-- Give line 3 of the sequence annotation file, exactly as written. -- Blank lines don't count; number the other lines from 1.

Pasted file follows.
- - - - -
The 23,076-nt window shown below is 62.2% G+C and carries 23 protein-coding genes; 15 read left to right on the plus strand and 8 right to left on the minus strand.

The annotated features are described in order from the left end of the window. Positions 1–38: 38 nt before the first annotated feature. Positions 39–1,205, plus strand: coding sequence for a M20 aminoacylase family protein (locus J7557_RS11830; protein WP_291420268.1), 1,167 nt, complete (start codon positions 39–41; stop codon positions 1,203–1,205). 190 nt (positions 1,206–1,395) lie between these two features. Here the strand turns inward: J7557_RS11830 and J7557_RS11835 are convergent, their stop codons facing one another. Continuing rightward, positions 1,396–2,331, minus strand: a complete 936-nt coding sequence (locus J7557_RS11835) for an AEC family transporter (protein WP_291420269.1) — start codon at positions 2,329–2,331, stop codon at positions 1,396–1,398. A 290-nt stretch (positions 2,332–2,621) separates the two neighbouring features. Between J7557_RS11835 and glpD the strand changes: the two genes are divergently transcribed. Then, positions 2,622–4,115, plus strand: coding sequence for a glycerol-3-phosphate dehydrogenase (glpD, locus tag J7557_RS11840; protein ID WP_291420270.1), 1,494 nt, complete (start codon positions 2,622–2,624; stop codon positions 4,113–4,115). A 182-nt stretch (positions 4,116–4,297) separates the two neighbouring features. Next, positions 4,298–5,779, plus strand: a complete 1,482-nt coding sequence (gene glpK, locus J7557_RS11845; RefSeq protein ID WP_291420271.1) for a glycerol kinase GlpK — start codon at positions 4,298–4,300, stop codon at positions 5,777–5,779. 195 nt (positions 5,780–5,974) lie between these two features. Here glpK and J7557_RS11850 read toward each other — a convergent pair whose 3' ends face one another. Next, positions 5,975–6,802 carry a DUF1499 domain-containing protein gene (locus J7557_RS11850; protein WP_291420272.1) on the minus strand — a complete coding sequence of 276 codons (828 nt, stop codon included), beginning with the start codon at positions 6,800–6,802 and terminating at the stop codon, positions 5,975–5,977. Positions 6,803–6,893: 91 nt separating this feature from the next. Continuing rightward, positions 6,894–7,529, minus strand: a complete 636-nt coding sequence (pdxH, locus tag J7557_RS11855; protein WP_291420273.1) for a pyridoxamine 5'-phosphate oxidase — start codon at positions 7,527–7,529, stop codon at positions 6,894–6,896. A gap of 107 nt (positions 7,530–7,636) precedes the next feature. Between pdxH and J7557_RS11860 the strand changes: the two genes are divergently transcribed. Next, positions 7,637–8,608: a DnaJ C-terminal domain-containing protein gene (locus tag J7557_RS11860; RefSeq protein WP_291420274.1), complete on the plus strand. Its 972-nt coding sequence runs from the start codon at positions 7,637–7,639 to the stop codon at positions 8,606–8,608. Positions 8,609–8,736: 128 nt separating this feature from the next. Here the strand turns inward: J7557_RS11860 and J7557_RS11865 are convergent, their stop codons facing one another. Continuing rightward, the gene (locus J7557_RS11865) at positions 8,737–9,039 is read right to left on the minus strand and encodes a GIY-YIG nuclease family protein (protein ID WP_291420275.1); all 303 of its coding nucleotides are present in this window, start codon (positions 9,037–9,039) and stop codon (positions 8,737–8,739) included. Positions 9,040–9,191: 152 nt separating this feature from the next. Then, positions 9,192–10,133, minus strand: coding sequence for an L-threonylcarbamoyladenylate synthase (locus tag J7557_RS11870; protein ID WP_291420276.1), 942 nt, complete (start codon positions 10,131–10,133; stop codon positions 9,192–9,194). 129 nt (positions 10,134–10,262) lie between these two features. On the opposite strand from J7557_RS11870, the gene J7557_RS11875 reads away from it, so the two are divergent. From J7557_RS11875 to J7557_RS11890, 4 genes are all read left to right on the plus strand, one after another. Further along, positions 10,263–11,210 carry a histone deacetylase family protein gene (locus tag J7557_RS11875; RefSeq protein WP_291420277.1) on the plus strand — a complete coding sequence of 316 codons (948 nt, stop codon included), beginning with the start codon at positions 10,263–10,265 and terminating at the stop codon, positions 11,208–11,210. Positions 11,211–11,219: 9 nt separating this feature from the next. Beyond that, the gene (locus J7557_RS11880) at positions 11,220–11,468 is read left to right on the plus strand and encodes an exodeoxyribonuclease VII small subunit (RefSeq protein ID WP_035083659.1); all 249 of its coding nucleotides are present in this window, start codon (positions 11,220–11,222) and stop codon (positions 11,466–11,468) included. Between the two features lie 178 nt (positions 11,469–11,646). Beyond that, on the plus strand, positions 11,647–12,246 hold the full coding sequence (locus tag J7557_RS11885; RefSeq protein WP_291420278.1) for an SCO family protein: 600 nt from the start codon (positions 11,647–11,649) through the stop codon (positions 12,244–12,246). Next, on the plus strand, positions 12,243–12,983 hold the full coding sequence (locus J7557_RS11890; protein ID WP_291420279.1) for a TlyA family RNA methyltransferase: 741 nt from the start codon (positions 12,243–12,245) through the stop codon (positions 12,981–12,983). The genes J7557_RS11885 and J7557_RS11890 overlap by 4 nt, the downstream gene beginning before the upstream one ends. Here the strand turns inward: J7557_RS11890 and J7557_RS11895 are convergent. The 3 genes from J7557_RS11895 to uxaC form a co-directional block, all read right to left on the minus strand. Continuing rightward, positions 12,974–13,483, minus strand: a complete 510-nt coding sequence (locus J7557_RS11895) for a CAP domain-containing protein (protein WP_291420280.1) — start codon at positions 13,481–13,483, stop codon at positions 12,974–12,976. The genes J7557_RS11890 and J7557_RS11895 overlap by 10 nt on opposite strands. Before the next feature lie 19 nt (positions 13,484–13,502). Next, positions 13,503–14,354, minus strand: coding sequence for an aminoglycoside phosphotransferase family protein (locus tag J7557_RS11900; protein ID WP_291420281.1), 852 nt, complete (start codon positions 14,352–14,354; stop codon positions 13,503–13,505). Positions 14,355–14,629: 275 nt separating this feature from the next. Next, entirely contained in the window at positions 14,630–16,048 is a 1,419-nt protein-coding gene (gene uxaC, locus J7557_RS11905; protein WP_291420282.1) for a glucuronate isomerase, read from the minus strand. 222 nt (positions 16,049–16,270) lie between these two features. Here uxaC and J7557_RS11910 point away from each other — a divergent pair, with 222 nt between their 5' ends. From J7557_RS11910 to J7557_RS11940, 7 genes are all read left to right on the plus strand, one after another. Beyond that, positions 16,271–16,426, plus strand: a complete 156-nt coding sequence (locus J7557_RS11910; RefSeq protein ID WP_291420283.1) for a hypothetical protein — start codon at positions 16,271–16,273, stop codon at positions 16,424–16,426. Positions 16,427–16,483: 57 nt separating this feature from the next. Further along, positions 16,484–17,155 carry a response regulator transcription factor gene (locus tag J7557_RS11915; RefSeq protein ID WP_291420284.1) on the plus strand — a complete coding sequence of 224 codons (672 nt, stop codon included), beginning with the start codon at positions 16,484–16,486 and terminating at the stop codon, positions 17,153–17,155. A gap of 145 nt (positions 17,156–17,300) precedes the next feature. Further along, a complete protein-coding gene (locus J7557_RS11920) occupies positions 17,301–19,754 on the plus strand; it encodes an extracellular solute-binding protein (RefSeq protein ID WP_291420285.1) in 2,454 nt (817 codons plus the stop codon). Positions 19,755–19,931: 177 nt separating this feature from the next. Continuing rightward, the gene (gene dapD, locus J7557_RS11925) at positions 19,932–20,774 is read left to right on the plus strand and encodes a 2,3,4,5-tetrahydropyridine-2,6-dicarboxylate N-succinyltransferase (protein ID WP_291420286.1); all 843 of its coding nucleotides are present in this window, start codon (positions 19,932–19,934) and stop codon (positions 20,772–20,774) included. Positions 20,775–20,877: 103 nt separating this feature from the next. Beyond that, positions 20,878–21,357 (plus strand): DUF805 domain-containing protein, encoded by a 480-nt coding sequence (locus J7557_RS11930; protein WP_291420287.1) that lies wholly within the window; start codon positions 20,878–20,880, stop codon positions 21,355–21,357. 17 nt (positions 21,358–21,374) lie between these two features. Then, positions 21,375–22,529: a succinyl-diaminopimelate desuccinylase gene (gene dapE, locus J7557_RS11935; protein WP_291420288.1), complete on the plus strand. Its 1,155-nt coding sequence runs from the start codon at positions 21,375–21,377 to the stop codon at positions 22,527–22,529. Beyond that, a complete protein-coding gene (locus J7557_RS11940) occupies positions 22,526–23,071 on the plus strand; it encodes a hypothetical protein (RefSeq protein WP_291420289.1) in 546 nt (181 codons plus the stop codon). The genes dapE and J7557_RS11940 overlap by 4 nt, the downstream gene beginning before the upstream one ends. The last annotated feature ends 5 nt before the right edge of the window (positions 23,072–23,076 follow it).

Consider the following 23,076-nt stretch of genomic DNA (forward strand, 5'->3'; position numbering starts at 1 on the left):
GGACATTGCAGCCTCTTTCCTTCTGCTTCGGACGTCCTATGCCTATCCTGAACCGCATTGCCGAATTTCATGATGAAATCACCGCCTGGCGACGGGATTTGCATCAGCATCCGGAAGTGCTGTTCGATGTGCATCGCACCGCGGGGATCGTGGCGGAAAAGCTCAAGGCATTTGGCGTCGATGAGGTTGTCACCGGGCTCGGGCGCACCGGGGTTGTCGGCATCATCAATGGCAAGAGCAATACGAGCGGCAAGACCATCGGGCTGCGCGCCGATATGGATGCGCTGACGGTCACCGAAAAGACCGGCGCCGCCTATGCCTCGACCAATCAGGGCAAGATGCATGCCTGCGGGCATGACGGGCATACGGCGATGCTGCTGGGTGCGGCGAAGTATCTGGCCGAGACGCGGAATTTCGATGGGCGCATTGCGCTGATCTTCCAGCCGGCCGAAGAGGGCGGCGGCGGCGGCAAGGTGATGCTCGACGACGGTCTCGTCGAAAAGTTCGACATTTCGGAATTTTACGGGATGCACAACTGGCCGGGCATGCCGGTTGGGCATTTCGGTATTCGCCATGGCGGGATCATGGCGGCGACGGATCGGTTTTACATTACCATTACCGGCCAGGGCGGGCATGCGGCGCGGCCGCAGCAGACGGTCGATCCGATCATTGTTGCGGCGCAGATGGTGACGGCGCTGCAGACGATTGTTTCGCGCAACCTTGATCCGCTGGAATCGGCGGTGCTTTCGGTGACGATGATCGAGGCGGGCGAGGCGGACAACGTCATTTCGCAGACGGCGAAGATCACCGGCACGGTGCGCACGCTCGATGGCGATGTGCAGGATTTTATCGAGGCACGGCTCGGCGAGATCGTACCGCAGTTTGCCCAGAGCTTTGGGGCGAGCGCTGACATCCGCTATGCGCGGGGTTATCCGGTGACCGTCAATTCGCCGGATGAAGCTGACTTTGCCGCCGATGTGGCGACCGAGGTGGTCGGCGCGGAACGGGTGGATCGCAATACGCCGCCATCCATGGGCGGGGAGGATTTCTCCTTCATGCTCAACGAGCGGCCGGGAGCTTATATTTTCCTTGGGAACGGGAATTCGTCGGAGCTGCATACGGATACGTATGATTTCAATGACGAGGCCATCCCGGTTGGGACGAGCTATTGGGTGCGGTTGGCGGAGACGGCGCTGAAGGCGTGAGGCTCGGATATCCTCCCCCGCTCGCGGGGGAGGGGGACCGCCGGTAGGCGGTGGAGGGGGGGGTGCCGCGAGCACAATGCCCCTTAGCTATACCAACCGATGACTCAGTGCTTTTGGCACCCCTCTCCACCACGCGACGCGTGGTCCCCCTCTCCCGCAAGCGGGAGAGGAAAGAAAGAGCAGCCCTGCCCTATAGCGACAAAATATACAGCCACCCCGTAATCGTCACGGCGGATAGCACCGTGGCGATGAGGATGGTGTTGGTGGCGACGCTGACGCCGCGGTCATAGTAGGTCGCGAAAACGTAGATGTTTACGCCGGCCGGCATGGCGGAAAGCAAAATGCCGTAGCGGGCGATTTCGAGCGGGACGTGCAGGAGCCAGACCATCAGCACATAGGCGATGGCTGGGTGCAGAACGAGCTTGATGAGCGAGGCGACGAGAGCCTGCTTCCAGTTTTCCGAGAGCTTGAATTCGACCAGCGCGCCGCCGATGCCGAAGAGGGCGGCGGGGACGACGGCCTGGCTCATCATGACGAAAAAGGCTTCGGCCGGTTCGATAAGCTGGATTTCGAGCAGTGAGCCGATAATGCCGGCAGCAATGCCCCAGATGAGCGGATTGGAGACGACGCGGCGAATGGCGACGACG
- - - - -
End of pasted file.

Consider the following 23,076-nt stretch of genomic DNA (forward strand, 5'->3'; position numbering starts at 1 on the left):